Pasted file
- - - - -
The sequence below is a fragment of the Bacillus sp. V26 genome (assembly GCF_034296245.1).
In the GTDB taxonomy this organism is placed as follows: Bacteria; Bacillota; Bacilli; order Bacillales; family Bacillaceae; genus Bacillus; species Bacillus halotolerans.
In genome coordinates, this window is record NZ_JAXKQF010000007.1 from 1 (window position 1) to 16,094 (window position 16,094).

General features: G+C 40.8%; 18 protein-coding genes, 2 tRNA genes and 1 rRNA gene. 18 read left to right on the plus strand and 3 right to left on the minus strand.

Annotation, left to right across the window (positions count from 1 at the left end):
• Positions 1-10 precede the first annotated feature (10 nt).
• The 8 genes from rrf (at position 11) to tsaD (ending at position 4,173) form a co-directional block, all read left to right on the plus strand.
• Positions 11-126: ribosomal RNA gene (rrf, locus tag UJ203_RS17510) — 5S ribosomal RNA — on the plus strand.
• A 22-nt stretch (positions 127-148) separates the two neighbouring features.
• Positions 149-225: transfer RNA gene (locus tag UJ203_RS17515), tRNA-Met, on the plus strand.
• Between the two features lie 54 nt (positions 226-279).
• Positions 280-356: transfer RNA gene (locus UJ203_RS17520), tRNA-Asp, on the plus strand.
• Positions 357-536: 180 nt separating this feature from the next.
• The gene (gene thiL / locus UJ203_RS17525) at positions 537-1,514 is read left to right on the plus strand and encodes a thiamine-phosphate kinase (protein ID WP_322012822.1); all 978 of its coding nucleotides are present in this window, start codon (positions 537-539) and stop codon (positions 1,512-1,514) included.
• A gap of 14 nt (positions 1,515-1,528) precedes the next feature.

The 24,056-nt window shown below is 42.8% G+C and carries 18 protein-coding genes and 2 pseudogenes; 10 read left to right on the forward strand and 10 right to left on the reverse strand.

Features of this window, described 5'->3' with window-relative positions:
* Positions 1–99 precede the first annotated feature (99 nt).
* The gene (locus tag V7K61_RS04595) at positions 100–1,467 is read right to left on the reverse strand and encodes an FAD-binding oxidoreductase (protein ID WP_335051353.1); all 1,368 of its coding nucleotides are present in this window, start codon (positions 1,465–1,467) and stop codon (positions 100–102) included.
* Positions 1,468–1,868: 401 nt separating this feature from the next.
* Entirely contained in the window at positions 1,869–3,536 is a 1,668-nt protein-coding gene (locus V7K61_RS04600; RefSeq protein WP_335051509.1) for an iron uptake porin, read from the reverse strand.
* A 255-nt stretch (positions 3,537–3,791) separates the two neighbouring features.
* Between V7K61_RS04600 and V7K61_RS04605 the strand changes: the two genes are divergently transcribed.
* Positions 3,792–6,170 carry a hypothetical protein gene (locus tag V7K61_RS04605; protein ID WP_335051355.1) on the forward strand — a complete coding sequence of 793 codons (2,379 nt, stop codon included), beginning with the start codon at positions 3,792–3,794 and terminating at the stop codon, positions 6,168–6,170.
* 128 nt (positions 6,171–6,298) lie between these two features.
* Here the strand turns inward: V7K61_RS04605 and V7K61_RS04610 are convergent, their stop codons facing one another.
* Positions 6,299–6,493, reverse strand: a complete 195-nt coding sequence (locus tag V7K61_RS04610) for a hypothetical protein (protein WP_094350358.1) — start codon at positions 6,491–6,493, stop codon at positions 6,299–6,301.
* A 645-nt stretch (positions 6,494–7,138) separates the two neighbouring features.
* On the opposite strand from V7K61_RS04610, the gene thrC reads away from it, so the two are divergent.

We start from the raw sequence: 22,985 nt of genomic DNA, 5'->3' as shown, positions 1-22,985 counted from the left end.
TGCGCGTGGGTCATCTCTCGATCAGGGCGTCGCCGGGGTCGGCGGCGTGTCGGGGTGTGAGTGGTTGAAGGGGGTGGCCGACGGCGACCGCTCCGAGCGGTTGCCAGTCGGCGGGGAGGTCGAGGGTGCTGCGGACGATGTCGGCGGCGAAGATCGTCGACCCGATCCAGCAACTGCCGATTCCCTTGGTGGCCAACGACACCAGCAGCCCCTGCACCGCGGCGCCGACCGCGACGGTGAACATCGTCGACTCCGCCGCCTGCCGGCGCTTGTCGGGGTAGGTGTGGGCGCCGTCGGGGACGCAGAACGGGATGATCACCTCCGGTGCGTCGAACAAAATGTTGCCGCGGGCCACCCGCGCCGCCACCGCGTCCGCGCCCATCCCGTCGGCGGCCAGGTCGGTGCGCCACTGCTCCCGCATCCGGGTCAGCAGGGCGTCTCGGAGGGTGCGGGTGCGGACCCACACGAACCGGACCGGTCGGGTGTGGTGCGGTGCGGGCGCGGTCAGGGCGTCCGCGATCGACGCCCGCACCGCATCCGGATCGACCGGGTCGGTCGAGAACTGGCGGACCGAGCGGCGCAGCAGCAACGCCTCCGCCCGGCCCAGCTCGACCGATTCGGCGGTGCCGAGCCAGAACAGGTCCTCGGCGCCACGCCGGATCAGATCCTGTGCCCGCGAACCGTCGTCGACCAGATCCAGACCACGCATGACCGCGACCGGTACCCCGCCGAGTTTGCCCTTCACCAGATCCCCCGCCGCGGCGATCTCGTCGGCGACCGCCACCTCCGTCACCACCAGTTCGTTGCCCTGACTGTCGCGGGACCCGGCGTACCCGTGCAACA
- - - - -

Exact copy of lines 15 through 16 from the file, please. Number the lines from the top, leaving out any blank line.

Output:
• A gap of 14 nt (positions 1,515-1,528) precedes the next feature.

The 24,056-nt window shown below is 42.8% G+C and carries 18 protein-coding genes and 2 pseudogenes; 10 read left to right on the forward strand and 10 right to left on the reverse strand.